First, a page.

Most of the things God does in the realm of the heart – in the silence of centering prayer – are not grasped because they’re happening at a level of the spirit and the mind can’t crystallize them. You have a sense about them and you know something is going on, but you can’t define it exactly. This is why the space of God’s presence has been described as the “cloud of unknowing.”

One major thing that’s happening in centering prayer (or any any heart level experience of God’s presence) is that God is loosening the grip of the false self on you and enabling your true self to begin asserting control of your life. You’ve taken the proverbial “lid off the can of worms”, of a lifetime of buried pain, frustration and trauma, and one by one God begins to pull these “worms” out.

What is the false self? The Bible calls it the “sinful nature” or the “old man” and it is basically your unhealthy pursuit of happiness, of looking for love in the wrong places. Human beings in their “fallen state” pursue happiness from one of three energy centers – the unhealthy pursuit of control and independence, the unhealthy pursuit of affirmation and esteem, or the unhealthy pursuit of security or comfort.

These three unhealthy energy centers are trying to meet the valid needs of identity, worth and security that are deeply embedded in human beings. But they’re trying to replace fake goods with what only God can do for us. Only God’s living presence and friendship can address our need for identity, worth and security. Our identity is meant to be who God defines us to be, our worth because God values us and our security because God loves and protects us.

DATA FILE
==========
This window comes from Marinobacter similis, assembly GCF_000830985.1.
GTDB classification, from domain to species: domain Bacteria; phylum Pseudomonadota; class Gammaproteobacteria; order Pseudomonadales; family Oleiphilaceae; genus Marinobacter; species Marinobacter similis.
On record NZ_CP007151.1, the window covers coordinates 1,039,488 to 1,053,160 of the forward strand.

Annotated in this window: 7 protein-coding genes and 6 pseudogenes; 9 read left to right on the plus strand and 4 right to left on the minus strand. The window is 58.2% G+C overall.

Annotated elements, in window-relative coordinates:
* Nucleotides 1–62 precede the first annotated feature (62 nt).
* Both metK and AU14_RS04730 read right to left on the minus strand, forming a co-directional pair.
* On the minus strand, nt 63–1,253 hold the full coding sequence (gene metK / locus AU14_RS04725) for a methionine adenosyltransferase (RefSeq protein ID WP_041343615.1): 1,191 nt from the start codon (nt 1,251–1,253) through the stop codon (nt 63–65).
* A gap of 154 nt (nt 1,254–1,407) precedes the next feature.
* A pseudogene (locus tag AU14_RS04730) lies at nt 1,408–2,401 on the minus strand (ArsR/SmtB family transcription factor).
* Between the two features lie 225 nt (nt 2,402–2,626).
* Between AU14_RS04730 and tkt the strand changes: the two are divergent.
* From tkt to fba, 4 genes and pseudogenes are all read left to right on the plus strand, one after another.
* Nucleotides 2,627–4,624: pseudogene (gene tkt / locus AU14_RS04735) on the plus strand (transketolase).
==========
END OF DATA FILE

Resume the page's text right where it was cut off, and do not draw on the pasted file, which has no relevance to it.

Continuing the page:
But life begins and travels on a rocky road. From the first moments of life, one or more of these three basic needs get violated. Perhaps as a baby we didn’t feel safe or loved. Or perhaps a few years later our attempts to express ourselves, our identity, was squashed by an insensitive parent. And so two things happen as these violations occur – first we began to use up a lot of energy to compensate for that unmet need in pursuing it with even more fervor, and second those efforts became automatic programs of subconscious ongoing drive that develop a hidden motivation or energy center within us. We are not aware of them. They’re imprinted in our thought patters and neurological pathways and so they begin to define who we are as people – the basis for the human ego.